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In an effort to shed some light on how I study for WSET Diploma Course’s D3 exam, Le Club des Vins is running a series of posts covering wine regions. Today’s topic: Brunello di Montalcino
Brunello di Montalcino is a wine region in Italy, located south of Tuscany about 45 minutes from Montepulciano, the town famous for its Vino Nobile.
In a nutshell
- Warm and dry, but some breezes
- Galestro & clay
- 100% sangiovese
Warmer and drier than Chianti Classico, but there are some helpful conditions: cooling breezes from Mediterranean Sea, usually enough rainfall and some (meaning: the best) vineyards are located at higher elevations in the northern part of the DOCG. ⠀ ⠀
Two types of soils: galestro in the north and more clay in the south. Galestro is a marl-like soil, also seen in Chianti Classico.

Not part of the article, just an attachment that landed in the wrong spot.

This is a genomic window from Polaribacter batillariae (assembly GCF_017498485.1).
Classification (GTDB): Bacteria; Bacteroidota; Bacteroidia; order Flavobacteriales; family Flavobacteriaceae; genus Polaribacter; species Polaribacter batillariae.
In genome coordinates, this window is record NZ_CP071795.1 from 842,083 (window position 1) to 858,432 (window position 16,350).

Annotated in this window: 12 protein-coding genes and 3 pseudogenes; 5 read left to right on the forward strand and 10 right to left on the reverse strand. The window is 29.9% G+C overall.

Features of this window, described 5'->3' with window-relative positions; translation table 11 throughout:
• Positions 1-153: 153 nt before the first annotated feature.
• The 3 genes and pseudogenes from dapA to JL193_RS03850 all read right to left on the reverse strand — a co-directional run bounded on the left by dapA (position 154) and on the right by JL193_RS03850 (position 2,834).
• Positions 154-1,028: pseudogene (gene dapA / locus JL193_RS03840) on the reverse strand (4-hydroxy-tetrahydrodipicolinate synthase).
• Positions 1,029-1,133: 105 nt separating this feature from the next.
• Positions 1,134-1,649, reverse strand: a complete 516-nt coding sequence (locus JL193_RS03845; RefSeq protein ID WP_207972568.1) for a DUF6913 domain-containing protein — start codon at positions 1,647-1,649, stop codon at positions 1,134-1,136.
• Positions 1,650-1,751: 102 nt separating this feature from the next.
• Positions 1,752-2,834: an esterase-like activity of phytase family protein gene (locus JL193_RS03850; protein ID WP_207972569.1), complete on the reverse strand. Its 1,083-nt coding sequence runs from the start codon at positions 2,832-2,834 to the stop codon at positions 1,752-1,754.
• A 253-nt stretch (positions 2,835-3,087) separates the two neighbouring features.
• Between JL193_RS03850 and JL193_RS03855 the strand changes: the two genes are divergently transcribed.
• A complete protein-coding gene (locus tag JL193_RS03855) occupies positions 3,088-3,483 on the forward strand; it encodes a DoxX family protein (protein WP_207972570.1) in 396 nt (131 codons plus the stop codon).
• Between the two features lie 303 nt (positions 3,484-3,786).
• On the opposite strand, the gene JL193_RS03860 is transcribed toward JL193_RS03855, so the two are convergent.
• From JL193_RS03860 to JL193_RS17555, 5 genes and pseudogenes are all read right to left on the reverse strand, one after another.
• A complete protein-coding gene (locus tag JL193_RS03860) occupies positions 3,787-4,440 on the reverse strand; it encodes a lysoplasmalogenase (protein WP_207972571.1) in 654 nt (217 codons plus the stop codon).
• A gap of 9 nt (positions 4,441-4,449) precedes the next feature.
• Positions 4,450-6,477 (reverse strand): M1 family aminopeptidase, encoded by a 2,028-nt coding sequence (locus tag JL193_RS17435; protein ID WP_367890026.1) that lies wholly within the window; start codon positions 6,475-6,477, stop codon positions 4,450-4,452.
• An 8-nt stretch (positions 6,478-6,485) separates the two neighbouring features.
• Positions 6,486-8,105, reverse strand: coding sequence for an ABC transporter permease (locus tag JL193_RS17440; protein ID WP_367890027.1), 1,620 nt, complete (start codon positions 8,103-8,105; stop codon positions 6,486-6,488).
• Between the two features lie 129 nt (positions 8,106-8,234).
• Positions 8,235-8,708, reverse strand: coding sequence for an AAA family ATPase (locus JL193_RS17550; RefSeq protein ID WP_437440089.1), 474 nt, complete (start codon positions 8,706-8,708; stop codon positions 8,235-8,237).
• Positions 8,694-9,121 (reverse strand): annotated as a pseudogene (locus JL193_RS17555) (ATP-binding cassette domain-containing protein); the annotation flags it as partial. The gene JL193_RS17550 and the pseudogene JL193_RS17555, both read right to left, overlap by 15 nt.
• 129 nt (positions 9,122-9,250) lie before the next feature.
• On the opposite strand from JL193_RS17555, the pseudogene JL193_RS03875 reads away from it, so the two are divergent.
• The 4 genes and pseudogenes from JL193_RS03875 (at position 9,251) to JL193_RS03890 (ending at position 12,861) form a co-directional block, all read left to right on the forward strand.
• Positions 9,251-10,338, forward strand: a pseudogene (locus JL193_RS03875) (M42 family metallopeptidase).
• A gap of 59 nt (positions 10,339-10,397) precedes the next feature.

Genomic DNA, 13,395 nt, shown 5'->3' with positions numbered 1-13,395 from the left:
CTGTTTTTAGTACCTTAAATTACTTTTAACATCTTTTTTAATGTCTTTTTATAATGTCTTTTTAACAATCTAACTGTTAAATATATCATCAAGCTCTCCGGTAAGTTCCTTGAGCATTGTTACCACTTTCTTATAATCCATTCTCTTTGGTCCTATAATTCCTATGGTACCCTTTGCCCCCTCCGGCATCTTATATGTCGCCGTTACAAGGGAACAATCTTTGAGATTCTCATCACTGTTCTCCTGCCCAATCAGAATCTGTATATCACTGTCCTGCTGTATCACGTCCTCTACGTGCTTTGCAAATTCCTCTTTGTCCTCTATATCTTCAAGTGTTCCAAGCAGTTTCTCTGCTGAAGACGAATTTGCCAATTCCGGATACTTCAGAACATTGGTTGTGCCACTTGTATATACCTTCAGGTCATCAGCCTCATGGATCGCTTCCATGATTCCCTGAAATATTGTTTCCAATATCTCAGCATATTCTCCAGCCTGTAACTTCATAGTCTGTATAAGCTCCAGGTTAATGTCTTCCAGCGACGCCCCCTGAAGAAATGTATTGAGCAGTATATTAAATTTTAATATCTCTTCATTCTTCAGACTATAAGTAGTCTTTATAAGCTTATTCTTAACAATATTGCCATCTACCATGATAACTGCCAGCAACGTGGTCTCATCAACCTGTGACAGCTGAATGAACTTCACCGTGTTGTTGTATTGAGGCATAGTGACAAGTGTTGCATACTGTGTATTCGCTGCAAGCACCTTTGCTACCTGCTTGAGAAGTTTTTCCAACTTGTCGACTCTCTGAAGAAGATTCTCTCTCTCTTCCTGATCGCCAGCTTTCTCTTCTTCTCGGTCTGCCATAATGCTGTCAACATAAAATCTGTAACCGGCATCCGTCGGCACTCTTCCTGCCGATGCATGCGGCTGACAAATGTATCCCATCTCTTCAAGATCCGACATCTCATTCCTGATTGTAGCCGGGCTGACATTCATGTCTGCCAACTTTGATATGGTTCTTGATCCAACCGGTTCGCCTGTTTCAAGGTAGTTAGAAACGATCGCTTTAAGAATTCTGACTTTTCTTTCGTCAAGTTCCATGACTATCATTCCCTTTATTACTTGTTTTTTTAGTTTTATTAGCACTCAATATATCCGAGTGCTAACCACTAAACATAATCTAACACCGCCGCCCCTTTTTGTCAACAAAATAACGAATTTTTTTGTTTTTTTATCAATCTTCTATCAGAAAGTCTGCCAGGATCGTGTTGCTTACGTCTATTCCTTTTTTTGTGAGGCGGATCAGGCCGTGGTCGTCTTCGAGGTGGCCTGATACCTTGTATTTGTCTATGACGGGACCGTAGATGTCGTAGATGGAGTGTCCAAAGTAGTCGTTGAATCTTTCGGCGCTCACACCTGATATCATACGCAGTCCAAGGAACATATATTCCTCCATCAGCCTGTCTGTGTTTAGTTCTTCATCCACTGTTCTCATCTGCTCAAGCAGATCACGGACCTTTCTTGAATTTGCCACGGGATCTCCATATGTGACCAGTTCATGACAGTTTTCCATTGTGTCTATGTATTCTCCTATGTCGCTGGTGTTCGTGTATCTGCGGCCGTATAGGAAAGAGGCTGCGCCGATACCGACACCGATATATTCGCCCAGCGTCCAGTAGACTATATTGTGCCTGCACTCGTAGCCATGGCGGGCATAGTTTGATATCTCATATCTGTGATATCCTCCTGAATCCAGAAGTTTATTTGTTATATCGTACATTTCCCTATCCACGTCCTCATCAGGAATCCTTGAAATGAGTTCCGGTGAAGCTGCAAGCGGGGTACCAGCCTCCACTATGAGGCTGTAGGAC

🍇 Grapes & styles
The wines are made from 100% sangiovese, locally known as brunello. Generally speaking, the wines from the north tend to be more aromatic (because of the higher elevation and soil type), the wines from the south are fuller-bodied and usually higher in alcohol. Some producers blend the two to balance the wine. ⠀
💡 Something you didn’t know (did you?)
The grape-growing zone used to be super small, 11 producers and 65 ha in the 60s (today 250 producers 2100 ha). I don’t know if it’s true, but I’ve heard a story about a couple buying land. After the purchase, they found out the land (for the vineyard) wasn’t high enough to grow grapes successfully. What to do? Simple: they raised the land. OMG. ⠀
Also: did you know Montalcino also makes sweet wine? It’s called Moscadello di Montalcino. ⠀
Your turn now
I always put a new region on instagram first. If you have any additions or comments on a region, please do share. You can drop a comment on instagram or on the website – see below. Your help is much appreciated!